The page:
How would dragons really breathe fire?

University of Hull’s Prof Mark Lorch asks the burning question: if dragons were real, how would they burn us to a crisp?

In George R R Martin’s fantastical land of Westeros in Game of Thrones and House of the Dragon, the spectacle of dragons breathing fire captivates his audience through a blend of myth and fantasy. For me at least, there’s also scientific curiosity.

The images of dragons unleashing torrents of flames got me thinking: if dragons existed, what real-world biological mechanisms and chemical reactions might they use?

But first, a chemistry recap. To ignite and sustain a flame, we need three components; a fuel, an oxidising agent (typically the oxygen in the air) and a heat source to initiate and maintain combustion.

Let’s start with the fuel. Methane could be a candidate. Animals produce it during digestion. The images on the screen of Westeros show dragons are keen on eating sheep. However, our methane-fuelled dragons would need to have a diet and digestive system more like that of a cow to produce enough gas to burn down a city.

There’s also a problem with the storage of sufficient amounts of methane gas. A typical methane cylinder might be rated for 150 atmospheres of pressure, while even a bloated gut can only tolerate a little over one atmosphere. So, there’s no biological basis for non-marine animals to store gasses under high pressure.

A better option would be a liquid. Ethanol could be an option. Maybe our dragons hold a vat of fermenting yeast in their guts, or they could have a metabolic system similar to Devil’s Hole pupfish, which live in hot springs in Nevada, US. Under low oxygen conditions, these fish switch to a form of respiration which produces ethanol.

However, storage is once again an issue. Ethanol quickly passes through biological membranes, so keeping it at high concentrations and ready to deploy on the ‘dracarys’ signal (which translates to ‘dragonfire’ in the fictitious language High Valyrian) would require some otherworldly biology.

So, if we are sticking to explanations with at least one foot in real-world biology, then my preferred option is something more oil based. As anyone who has accidentally set fire to a frying pan knows, this can be a source of roaring flames. There is a biological basis for this in the fulmar gull.

They produce energy-rich stomach oil that they regurgitate to feed their chicks. The oil also serves as a deterrent. When threatened, the fulmar vomits the sticky, stinky oil over predators. Thankfully, the gulls have not yet evolved a way to ignite their vomit.

Feeding the flames

Now that we have a fuel source, let’s turn our attention to the oxidising agent. As with most fires, this will most probably be oxygen. However, it will take more than oxygen in the surrounding air to generate a jet of pressurised flaming oil hot enough to melt an iron throne. And it would have to be well mixed in with the fuel. The better the supply of oxygen, the hotter the flame.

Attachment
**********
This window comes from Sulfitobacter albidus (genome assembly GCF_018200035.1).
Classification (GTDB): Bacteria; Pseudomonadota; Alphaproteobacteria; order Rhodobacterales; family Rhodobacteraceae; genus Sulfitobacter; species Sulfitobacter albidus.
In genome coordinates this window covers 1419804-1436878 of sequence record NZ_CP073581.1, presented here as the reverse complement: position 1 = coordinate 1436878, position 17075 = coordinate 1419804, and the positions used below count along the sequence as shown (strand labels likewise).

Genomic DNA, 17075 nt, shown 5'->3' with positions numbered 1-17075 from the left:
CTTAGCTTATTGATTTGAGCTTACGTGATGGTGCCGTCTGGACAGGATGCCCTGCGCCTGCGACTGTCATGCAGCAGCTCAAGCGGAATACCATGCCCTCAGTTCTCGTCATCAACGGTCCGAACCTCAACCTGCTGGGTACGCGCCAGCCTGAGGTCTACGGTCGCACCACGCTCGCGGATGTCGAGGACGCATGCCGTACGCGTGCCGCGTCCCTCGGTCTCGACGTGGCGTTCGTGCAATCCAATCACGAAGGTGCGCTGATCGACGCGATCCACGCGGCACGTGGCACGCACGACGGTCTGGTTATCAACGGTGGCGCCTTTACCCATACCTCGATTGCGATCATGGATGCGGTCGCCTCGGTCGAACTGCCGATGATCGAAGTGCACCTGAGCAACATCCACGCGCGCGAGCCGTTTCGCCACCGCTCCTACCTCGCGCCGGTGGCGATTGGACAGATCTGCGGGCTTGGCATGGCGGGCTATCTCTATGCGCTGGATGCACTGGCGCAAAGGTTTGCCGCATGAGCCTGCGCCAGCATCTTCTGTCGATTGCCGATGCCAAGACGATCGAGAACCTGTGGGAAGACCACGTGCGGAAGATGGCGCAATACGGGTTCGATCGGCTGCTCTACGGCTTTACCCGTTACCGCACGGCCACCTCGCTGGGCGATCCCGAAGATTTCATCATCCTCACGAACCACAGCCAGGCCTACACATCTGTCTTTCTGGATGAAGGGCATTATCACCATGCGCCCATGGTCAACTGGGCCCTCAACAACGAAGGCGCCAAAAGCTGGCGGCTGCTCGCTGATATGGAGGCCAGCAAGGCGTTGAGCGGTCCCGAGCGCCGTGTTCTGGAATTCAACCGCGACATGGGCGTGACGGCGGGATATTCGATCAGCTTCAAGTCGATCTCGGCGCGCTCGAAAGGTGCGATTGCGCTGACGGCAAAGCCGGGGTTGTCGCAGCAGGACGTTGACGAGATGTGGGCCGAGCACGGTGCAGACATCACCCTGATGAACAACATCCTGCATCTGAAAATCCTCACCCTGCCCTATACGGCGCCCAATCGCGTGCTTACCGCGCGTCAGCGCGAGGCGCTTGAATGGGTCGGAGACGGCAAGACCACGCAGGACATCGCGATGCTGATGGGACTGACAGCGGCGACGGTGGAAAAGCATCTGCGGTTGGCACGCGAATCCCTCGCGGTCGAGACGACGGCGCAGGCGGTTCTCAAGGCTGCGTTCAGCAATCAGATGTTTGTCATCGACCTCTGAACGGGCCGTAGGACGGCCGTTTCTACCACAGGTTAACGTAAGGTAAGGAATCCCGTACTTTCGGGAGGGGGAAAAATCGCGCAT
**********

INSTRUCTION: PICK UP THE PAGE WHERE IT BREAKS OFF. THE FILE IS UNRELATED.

A dragon could draw on some chemistry used by the bombardier beetle. This insect has evolved reservoirs adapted to store hydrogen peroxide (the stuff you might use to bleach your hair). When threatened, the beetle pushes hydrogen peroxide into a vestibule containing enzymes that rapidly decompose the hydrogen peroxide into water and oxygen.

This is an exothermic reaction, which transfers energy to the surroundings, and in this case raises the temperature of the mixture to almost boiling point. The reaction is so aggressive it is sometimes used to propel rockets. The increase in pressure caused by the rapid production of oxygen and the boiling water forces the noxious mixture out of a vent in the beetle’s abdomen and towards its prey or threat.

If employed by a dragon, this reaction has a few nice features. It would create the high pressure needed to drive the jet of oily fuel, the exothermic reaction would heat the oils making them more ready to combust, and most importantly, it would generate oxygen that would drive the combustion reaction.

All the dragon would need is some sort of biological equivalent of a petrol engine carburettor to mix the oil with the oxygen and create an explosive mix. As a bonus, the erupting mixture would probably form a fine mist of oil droplets, like an aerosol, which would ignite all the better.

The spark

Finally, we need a spark to ignite the mix. For this, I’m going to suggest the dragons have evolved an electric organ similar to that found in many fish, particularly electric eels.

These can generate short pulses of up to 600 volts, easily enough to create a spark across a short air gap. If these sparks discharged across the ducts at the back of a dragon’s mouth, they could ignite the high-pressure jet of oil and oxygen.

While we’ll never see a dragon unleashing torrents of flames outside the realm of fiction, it’s intriguing to ponder the science behind fantasy. So, next time you witness a Targaryen’s command of ‘dracarys’, think about the biology behind that magical inferno.

By Prof Mark Lorch

Mark Lorch is professor of science communication at the University of Hull. He trained as a protein chemist, studying protein folding and function. His research now focuses on the chemistry of a broad range of biological systems including lipids, proteins and even plant spores.

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